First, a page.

Democrats for Foreclosure Moratorium, Over Obama's Opposition
October 21, 2010 • 7:39AM

Several more Congressional Democrats have called on President Barack Obama to use executive authority to declare an immediate national moratorium on foreclosures, even while Obama's enthusiasm for what he calls "valid foreclosures" has become clear.

Besides Senate Majority Leader Harry Reid and House Speaker Nancy Pelosi, others who have called for a national moratorium include Rep. Alan Grayson (D-FL), Rep. Elijah Cummings (D-MD), Reps. Maxine Waters and Ted Lieu (D-CA), and in the latest call Wednesday, Rep. Barbara Lee (D-CA). It's expected that Grayson and/or others will introduce a legislative foreclosure moratorium in the "lame duck" session of Congress. Lee issued a statement, saying "I applaud the recent announcement of 40 State Attorneys General across the country calling for an investigation into the foreclosure problems facing millions of American homeowners. Their action is appropriate and timely, but does not go far enough. The Federal government has a responsibility to protect American homeowners, and I have called on President Obama in a letter last week to use his executive authority to institute a national moratorium. It's the right thing to do."

It's not the Obama thing to do, and the White House "investigative task force" formed yesterday is clearly an attempt to preempt the powers of the state attorneys general to investigate and discipline the banks over their fraudulent mortgages.

Economics Nobel Laureate Joseph Stiglitz, in a "Democracy Now" interview, supported an immediate national foreclosure moratorium and added, "There has been fraudulent activity across the board in issuing and securitizing mortgages.... It wasn't just risky lending; it was fraud. Fraudulent behavior was so common that at this point, we don't know what is a 'valid' mortgage and what is not" — a direct rebuttal of Obama's "valid foreclosures" claim.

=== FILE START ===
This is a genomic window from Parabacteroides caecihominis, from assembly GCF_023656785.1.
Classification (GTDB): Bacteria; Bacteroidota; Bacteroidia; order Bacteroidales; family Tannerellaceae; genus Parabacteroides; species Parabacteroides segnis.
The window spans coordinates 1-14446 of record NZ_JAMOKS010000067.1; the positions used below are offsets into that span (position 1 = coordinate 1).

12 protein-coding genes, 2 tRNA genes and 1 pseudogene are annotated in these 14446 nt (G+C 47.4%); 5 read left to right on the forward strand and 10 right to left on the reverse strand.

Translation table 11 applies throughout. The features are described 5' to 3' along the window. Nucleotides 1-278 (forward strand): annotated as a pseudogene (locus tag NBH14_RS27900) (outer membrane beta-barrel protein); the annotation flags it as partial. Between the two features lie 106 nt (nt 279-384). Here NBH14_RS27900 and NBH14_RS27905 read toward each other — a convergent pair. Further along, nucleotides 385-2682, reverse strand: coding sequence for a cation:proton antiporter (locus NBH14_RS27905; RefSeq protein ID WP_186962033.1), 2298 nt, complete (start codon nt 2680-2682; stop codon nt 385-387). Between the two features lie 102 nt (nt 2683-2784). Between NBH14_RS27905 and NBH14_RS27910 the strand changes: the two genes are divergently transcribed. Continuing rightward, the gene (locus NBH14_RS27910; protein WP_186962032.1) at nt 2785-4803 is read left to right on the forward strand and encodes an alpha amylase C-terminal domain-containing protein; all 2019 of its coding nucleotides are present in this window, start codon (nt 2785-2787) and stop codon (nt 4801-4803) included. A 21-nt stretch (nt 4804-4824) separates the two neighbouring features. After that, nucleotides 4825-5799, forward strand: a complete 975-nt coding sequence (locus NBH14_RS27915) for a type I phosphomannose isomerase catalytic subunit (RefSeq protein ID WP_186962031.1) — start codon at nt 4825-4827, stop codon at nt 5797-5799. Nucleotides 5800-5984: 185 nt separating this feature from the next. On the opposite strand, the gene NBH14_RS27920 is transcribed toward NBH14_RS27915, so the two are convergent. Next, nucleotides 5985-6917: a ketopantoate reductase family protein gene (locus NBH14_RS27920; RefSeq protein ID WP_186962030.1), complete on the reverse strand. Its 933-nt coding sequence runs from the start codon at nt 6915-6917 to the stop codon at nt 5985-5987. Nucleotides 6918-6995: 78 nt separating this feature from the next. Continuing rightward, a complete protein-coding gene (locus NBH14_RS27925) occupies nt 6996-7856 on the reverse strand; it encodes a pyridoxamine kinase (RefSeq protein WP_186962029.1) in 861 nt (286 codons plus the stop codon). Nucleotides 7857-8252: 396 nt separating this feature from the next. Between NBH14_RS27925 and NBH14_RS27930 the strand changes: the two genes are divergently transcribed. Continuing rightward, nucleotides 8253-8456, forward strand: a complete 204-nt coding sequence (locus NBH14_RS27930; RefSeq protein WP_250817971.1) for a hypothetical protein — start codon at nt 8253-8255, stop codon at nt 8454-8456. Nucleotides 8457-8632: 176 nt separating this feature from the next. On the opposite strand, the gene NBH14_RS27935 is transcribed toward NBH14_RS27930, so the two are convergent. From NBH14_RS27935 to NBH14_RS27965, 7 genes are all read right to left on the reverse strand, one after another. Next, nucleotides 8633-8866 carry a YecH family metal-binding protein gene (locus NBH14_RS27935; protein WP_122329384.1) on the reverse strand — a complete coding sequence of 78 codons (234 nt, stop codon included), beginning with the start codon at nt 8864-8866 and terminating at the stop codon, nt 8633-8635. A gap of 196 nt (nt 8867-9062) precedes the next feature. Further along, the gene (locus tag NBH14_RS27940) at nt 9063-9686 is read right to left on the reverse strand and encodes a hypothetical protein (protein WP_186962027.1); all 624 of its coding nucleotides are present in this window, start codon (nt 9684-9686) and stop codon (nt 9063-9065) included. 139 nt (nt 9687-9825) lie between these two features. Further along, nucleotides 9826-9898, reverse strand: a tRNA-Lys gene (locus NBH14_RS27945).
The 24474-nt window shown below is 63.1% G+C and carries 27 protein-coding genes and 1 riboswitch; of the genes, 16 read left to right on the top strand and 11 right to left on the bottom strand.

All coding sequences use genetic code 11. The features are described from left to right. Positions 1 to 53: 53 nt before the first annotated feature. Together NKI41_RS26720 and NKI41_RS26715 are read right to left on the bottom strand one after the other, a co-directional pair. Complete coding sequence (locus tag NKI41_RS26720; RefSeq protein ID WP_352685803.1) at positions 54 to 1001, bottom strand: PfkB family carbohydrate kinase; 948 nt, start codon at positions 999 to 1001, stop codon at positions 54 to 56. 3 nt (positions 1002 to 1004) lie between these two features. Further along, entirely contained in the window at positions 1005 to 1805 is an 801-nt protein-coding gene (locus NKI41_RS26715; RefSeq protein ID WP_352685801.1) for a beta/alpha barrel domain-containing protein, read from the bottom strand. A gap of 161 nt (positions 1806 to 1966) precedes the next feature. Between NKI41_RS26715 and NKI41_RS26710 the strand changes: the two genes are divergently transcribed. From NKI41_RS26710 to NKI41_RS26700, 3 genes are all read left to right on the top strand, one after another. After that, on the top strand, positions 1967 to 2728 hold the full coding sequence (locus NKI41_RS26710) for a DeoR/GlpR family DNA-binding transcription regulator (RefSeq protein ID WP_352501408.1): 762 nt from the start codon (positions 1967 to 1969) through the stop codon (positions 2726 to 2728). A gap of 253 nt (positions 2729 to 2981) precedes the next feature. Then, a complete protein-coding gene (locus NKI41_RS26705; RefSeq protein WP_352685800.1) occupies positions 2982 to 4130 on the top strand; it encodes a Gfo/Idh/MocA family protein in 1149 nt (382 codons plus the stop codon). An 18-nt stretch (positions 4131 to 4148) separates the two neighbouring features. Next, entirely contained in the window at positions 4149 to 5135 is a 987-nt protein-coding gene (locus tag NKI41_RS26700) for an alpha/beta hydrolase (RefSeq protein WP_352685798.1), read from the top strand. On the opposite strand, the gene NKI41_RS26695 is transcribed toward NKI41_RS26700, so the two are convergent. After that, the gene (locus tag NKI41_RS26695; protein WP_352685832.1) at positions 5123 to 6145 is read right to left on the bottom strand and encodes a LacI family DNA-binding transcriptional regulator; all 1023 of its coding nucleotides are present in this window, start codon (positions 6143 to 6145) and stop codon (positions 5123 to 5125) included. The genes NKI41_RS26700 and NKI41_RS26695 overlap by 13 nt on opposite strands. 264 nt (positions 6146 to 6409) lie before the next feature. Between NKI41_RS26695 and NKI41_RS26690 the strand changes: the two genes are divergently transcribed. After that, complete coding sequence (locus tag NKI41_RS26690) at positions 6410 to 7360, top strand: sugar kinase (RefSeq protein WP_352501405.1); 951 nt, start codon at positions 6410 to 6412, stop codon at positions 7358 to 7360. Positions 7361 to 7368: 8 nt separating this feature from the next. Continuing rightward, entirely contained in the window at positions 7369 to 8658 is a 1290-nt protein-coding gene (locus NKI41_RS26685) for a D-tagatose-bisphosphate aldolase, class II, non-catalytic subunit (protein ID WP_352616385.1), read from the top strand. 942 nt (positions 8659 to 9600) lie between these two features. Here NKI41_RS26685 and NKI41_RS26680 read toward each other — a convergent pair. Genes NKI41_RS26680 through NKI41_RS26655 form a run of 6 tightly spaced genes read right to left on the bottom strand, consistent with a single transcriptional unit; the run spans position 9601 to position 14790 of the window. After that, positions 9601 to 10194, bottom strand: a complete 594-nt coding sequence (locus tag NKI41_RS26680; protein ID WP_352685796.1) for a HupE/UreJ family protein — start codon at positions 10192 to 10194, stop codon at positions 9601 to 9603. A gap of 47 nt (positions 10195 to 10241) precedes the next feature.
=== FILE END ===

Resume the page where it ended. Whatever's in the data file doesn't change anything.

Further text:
In Illinois, Cook County Sheriff Tom Dart halted foreclosures by Bank of America, JPMorgan Chase, and Ally Financial/GMAC "until he receives assurances that they are legal." The sheriff stopped about 1,500 pending foreclosures. Dart may be in the running for Chicago mayor, against former White House chief of staff Rahm Emanuel.

The combined demands of mortgage-security investors, Fannie Mae, Freddie Mac, and the New York Federal Reserve Bank for "paybacks" on the fraudulent mortgage securities they bought from Wall Street banks, are estimated to threaten those banks with anywhere from $105 billion to $165 billion in losses — with Bank of America facing the largest losses.